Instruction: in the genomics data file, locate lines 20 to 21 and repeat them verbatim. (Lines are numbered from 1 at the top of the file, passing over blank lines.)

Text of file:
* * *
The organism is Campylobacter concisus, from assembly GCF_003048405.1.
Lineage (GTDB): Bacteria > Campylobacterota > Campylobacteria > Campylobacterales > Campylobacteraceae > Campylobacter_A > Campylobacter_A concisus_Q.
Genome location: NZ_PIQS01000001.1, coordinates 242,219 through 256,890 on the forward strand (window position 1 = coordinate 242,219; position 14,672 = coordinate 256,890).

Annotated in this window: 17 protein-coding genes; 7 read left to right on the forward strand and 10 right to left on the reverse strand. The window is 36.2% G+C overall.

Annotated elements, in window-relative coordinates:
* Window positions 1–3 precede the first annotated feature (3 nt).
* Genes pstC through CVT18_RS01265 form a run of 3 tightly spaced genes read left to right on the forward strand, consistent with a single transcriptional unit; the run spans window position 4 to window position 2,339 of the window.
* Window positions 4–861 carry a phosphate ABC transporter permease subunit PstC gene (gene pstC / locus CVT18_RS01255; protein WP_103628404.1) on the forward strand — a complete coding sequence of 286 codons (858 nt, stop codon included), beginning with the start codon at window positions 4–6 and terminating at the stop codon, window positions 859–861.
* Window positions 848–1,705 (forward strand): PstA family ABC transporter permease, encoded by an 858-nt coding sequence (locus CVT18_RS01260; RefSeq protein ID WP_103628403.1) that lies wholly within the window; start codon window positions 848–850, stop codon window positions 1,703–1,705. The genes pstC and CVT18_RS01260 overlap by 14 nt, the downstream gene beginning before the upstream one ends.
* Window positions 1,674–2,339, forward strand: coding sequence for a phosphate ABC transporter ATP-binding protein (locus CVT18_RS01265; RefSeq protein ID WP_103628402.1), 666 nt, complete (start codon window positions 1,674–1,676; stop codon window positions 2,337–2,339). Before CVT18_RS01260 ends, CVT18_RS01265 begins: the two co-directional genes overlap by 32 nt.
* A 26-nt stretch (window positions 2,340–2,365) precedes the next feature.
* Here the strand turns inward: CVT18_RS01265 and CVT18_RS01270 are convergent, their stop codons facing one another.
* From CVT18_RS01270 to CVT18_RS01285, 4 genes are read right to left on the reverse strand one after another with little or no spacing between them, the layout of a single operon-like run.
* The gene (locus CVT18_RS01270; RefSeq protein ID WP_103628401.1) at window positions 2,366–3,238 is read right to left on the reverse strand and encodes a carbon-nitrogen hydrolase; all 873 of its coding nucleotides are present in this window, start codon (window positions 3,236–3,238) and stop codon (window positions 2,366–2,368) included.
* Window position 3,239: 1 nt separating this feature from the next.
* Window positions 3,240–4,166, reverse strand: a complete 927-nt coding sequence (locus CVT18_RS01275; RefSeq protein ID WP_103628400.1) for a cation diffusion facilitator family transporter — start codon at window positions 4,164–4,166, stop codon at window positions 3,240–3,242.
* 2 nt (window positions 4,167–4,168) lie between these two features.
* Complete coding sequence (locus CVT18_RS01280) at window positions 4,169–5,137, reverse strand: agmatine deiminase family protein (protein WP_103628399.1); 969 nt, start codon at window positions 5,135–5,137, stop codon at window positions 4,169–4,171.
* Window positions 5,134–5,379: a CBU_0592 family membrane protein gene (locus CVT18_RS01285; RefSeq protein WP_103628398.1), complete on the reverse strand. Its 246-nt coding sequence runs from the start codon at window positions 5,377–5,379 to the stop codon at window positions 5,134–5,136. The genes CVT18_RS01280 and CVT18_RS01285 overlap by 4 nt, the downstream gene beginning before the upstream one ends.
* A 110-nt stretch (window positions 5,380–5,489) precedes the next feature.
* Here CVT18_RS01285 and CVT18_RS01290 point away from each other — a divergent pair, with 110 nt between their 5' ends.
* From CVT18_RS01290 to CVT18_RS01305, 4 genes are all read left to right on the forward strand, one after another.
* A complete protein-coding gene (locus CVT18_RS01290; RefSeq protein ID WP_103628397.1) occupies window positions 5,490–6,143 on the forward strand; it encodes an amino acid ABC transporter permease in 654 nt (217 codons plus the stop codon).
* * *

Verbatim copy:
* A 110-nt stretch (window positions 5,380–5,489) precedes the next feature.
* Here CVT18_RS01285 and CVT18_RS01290 point away from each other — a divergent pair, with 110 nt between their 5' ends.